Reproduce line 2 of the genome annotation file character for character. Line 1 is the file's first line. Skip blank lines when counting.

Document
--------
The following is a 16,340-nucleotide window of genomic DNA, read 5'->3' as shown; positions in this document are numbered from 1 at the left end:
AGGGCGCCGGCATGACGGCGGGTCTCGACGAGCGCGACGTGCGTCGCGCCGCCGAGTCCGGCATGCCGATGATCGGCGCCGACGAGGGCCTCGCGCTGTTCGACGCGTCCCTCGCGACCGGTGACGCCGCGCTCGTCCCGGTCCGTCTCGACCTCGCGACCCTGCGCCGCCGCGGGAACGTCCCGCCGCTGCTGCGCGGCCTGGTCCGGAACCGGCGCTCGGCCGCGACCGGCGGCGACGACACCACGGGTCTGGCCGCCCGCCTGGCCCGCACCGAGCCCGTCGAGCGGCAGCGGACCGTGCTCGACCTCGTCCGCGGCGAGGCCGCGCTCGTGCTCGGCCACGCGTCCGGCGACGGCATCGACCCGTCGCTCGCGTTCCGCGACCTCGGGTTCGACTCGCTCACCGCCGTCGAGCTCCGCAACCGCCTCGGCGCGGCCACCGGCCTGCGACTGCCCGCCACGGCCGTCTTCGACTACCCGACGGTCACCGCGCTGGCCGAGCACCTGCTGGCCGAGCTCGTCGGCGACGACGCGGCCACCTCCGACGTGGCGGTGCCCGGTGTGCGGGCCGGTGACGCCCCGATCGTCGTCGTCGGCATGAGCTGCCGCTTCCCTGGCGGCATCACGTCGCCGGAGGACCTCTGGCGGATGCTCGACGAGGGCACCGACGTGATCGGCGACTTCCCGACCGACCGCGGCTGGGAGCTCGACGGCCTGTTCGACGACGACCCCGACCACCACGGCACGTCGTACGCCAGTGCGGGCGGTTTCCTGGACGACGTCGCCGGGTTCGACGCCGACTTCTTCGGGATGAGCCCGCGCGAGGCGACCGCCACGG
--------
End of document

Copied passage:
AGGGCGCCGGCATGACGGCGGGTCTCGACGAGCGCGACGTGCGTCGCGCCGCCGAGTCCGGCATGCCGATGATCGGCGCCGACGAGGGCCTCGCGCTGTTCGACGCGTCCCTCGCGACCGGTGACGCCGCGCTCGTCCCGGTCCGTCTCGACCTCGCGACCCTGCGCCGCCGCGGGAACGTCCCGCCGCTGCTGCGCGGCCTGGTCCGGAACCGGCGCTCGGCCGCGACCGGCGGCGACGACACCACGGGTCTGGCCGCCCGCCTGGCCCGCACCGAGCCCGTCGAGCGGCAGCGGACCGTGCTCGACCTCGTCCGCGGCGAGGCCGCGCTCGTGCTCGGCCACGCGTCCGGCGACGGCATCGACCCGTCGCTCGCGTTCCGCGACCTCGGGTTCGACTCGCTCACCGCCGTCGAGCTCCGCAACCGCCTCGGCGCGGCCACCGGCCTGCGACTGCCCGCCACGGCCGTCTTCGACTACCCGACGGTCACCGCGCTGGCCGAGCACCTGCTGGCCGAGCTCGTCGGCGACGACGCGGCCACCTCCGACGTGGCGGTGCCCGGTGTGCGGGCCGGTGACGCCCCGATCGTCGTCGTCGGCATGAGCTGCCGCTTCCCTGGCGGCATCACGTCGCCGGAGGACCTCTGGCGGATGCTCGACGAGGGCACCGACGTGATCGGCGACTTCCCGACCGACCGCGGCTGGGAGCTCGACGGCCTGTTCGACGACGACCCCGACCACCACGGCACGTCGTACGCCAGTGCGGGCGGTTTCCTGGACGACGTCGCCGGGTTCGACGCCGACTTCTTCGGGATGAGCCCGCGCGAGGCGACCGCCACGG